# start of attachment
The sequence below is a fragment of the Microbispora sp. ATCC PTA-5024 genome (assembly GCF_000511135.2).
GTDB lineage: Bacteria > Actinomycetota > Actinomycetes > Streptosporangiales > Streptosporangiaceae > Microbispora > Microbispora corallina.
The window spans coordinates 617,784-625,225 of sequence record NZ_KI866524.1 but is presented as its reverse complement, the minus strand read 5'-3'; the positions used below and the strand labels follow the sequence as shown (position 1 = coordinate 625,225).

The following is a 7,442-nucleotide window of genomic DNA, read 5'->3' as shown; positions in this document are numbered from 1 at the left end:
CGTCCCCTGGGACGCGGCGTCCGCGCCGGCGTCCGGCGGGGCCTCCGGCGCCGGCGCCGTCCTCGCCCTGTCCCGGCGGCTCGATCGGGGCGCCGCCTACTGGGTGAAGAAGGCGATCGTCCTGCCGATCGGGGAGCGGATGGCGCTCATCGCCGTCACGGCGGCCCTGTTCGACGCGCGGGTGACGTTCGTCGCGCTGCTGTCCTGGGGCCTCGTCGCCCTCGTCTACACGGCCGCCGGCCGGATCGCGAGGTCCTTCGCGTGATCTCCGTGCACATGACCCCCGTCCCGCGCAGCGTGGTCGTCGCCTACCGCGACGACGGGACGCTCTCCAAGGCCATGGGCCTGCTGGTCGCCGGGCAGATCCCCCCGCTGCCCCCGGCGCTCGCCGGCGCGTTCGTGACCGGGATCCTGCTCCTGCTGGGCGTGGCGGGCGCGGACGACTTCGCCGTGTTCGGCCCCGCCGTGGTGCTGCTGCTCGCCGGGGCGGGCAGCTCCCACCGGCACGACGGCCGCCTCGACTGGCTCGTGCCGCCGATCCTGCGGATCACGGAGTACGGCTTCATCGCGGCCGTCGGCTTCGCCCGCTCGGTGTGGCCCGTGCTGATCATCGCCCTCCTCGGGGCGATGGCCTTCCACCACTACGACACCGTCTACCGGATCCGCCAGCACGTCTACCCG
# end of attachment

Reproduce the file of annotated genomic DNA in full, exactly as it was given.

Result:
The sequence below is a fragment of the Microbispora sp. ATCC PTA-5024 genome (assembly GCF_000511135.2).
GTDB lineage: Bacteria > Actinomycetota > Actinomycetes > Streptosporangiales > Streptosporangiaceae > Microbispora > Microbispora corallina.
The window spans coordinates 617,784-625,225 of sequence record NZ_KI866524.1 but is presented as its reverse complement, the minus strand read 5'-3'; the positions used below and the strand labels follow the sequence as shown (position 1 = coordinate 625,225).

The following is a 7,442-nucleotide window of genomic DNA, read 5'->3' as shown; positions in this document are numbered from 1 at the left end:
CGTCCCCTGGGACGCGGCGTCCGCGCCGGCGTCCGGCGGGGCCTCCGGCGCCGGCGCCGTCCTCGCCCTGTCCCGGCGGCTCGATCGGGGCGCCGCCTACTGGGTGAAGAAGGCGATCGTCCTGCCGATCGGGGAGCGGATGGCGCTCATCGCCGTCACGGCGGCCCTGTTCGACGCGCGGGTGACGTTCGTCGCGCTGCTGTCCTGGGGCCTCGTCGCCCTCGTCTACACGGCCGCCGGCCGGATCGCGAGGTCCTTCGCGTGATCTCCGTGCACATGACCCCCGTCCCGCGCAGCGTGGTCGTCGCCTACCGCGACGACGGGACGCTCTCCAAGGCCATGGGCCTGCTGGTCGCCGGGCAGATCCCCCCGCTGCCCCCGGCGCTCGCCGGCGCGTTCGTGACCGGGATCCTGCTCCTGCTGGGCGTGGCGGGCGCGGACGACTTCGCCGTGTTCGGCCCCGCCGTGGTGCTGCTGCTCGCCGGGGCGGGCAGCTCCCACCGGCACGACGGCCGCCTCGACTGGCTCGTGCCGCCGATCCTGCGGATCACGGAGTACGGCTTCATCGCGGCCGTCGGCTTCGCCCGCTCGGTGTGGCCCGTGCTGATCATCGCCCTCCTCGGGGCGATGGCCTTCCACCACTACGACACCGTCTACCGGATCCGCCAGCACGTCTACCCG